Fr. Paul Kramer states in his first volume of To Deceive the Elect that Chris Ferrara’s position regarding the pope and heresy is essentially Opinion No. 3. Wow! This opinion of the Five Opinions expounded upon by St. Robert Bellarmine seems to have gained much traction in this age, whereas it has historically never been even remotely close to being so popular. This is surely a time of disorientation even amongst Traditionalists.
“At the opposite extreme to the error that a pope can be judged by his subjects, is the opinion that even a manifestly formal heretic intruding onto the papal throne cannot be removed by any power on earth. This was the opinion of the nineteenth century Jesuit trained canonist, Marie Dominique Bouix, and it is also the opinion adopted by Christopher A. Ferrara. According to St. Robert Bellarmine’s classification of the opinions on the deposition of a heretic pope, Mr. Ferrara’s opinion is the Third Opinion: ‘The third opinion thinks that the Roman Pontiff does not automatically forfeit his power and cannot be deprived of it by deposition even for manifest heresy. This assertion is very rightly said by Bellarmine to be extremely improbable.’ [Jus Canonicum by Franz Xavier Wernz S.J. and Pedro Vidal S.J. (1938) Chapter VII; and, Jus Canonicum, Roma, Gregoriana, 1943, vol. II, p. 517]”
“There has been no theologian of repute subscribing to the third opinion since Marie Dominique Bouix, a French canonist who died in December 1870. As I mentioned above, Bouix was the last to hold this opinion, and is only one out of 137 authors listed by Arnaldo Xavier da Silveira as having held this opinion. Yet, it is precisely this untenable opinion which is at present becoming popular among lay Catholic writers who seem unaware of the theologically problematic difficulties that beset this opinion. In his article, A Defector Pope?, Chris Ferrara writes, ‘While the possibility of an heretical Pope falling from office is certainly entertained by theologians, there is no mechanism by which the universal Church could be assured that such an event has occurred during the reign of a Pope accused of heresy.’ The statement is absurd on its face, since, if there is no means by which the Church can arrive at certitude in judging that a pope is a formal heretic, then neither is there any means by which any other baptized person can be judged with certitude to be a heretic without a solemn ex cathedra judgment. Mr. Ferrara argues, ‘Not even the idea of an imperfect council of cardinals to declare that an heretical Pope has deposed himself would provide the necessary surety because it would probably be contested by that Pope’s loyalists should he refuse to resign, leading to something like the Great Western Schism with rival claimants to the papal throne.’ This statement erroneously assumes that without a unanimous or nearly unanimous consensus, a judgment made by the College of Cardinals would not provide ‘the necessary surety’ – as if the probability that the judgment would be contested somehow renders such a judgment uncertain.”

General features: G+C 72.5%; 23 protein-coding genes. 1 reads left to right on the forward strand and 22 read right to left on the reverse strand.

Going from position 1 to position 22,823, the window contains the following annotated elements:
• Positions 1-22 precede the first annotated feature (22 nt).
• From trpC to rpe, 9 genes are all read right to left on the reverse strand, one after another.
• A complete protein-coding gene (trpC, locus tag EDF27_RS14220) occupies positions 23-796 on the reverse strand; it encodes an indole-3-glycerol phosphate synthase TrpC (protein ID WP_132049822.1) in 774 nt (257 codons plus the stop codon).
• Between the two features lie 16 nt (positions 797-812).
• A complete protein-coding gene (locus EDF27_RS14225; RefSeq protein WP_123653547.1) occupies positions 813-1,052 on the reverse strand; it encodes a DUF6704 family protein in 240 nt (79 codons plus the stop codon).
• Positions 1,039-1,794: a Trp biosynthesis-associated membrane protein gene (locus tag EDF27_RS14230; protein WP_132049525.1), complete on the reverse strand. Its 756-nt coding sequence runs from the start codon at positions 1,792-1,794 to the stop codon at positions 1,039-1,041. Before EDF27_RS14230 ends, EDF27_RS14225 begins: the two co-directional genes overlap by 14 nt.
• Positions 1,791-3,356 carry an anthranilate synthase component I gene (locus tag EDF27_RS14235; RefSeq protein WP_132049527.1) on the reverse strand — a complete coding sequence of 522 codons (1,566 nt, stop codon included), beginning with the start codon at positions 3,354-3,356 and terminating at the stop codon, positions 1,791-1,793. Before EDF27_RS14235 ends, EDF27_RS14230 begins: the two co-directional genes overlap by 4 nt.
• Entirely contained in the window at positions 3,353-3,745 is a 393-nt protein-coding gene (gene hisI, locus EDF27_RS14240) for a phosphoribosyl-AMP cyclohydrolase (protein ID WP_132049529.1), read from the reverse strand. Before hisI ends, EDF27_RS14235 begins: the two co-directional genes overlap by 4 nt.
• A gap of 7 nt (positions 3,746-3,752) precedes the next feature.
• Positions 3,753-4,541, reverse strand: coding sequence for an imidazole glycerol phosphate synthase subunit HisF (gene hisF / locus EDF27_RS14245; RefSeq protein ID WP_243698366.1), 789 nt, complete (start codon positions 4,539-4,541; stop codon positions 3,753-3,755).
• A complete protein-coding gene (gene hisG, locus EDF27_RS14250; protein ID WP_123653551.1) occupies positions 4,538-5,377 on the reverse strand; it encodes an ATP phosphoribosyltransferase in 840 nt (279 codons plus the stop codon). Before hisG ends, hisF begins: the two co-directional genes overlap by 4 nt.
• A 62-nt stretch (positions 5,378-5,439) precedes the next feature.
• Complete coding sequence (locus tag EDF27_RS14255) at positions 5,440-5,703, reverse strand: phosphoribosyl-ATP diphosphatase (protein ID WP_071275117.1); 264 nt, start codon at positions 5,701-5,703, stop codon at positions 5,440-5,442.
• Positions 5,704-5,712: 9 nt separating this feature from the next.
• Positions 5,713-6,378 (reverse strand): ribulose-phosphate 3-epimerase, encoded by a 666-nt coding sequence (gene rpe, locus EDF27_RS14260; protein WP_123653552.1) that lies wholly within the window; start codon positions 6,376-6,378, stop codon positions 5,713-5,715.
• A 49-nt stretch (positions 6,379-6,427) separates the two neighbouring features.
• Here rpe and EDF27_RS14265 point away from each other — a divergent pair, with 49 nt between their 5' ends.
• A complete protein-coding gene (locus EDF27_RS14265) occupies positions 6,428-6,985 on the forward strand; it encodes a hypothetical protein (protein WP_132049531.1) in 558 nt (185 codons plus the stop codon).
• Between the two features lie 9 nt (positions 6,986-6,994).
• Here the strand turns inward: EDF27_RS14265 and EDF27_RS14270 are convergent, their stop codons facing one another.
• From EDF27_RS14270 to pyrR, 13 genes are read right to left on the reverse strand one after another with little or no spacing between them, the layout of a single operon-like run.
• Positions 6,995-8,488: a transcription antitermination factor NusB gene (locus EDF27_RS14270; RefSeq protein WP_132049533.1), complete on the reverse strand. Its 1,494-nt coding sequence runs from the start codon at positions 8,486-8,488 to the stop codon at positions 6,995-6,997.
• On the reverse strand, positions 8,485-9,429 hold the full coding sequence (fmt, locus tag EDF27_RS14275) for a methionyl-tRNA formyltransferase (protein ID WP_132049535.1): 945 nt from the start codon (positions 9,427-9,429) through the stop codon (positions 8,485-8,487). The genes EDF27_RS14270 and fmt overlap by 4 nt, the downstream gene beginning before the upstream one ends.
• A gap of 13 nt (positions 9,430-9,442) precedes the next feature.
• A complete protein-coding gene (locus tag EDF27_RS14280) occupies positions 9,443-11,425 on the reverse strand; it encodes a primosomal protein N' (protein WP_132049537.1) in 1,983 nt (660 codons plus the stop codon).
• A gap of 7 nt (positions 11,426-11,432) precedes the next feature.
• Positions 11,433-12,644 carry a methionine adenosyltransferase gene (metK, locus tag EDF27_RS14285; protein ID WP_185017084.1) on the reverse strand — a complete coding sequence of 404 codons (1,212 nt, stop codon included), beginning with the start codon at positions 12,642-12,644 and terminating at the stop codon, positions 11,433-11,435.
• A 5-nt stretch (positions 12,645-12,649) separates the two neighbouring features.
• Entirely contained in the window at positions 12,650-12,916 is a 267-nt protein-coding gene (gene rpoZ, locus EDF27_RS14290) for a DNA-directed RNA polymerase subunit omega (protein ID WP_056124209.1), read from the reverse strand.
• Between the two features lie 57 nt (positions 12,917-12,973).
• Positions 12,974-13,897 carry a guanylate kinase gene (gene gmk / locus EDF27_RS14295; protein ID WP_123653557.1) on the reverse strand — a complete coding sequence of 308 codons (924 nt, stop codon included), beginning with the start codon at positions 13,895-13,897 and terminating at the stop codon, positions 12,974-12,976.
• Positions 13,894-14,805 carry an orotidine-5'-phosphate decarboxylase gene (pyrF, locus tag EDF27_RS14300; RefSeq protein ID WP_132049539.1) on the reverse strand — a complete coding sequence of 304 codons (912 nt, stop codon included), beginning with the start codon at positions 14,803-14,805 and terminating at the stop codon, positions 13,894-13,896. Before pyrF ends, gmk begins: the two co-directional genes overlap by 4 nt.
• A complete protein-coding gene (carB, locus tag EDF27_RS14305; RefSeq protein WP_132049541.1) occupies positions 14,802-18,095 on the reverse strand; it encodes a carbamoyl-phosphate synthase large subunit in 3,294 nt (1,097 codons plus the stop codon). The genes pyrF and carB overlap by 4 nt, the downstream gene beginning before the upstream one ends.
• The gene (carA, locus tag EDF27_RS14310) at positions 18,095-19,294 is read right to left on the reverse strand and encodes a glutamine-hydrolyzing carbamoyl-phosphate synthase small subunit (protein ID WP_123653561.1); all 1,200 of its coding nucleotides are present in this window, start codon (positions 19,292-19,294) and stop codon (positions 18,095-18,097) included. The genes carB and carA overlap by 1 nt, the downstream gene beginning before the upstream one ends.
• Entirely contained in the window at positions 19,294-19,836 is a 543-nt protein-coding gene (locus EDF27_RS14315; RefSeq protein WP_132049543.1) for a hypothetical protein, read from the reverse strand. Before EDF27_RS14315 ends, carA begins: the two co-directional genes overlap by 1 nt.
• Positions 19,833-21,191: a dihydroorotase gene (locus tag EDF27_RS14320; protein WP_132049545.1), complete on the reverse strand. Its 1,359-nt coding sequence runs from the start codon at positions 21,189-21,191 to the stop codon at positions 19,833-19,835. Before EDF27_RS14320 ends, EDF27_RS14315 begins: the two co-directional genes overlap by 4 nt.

“Mr. Ferrara then states his conclusion: ‘Thus, whether a given Pope has lost his office on account of heresy remains essentially an academic question while that Pope is reigning. Only a future Pope or council presided over by a Pope could declare that a predecessor Pope had fallen from office due to heresy — a declaration that has never occurred in Church history.’ The statement is a hypothetical proposition founded on a false premise.”
“The question of whether or not a particular claimant is a heretic, who therefore is an incapable subject of the papacy, would not be a hypothetical question, but a simple question of fact — a fact that can be determined with certitude. Hence, the false premise: ‘Only a future Pope or council presided over by a Pope could declare that a previous claimant to the papacy had fallen from any office he may have held due to heresy.’ It would also be false to assert that such a declaration that has never occurred in Church history, because precisely such a declaration was made by the Council of Constance in the thirty-seventh session. Thus, Chris Ferrara’s prescription for the present crisis in the papacy is essentially the Bouix prescription, according to which, if the putative pope falls into heresy, he presumably retains the pontificate, but the faithful must not remain passive, but should manifest the error to the pope so that he may be corrected, without, however, being able to declare him depositus or to be deposed deponendus. This opinion has been unanimously rejected for good reason by theologians for the last one and a half centuries.”
Kramer, Paul. To deceive the elect: The catholic doctrine on the question of a heretical Pope . Kindle Edition.
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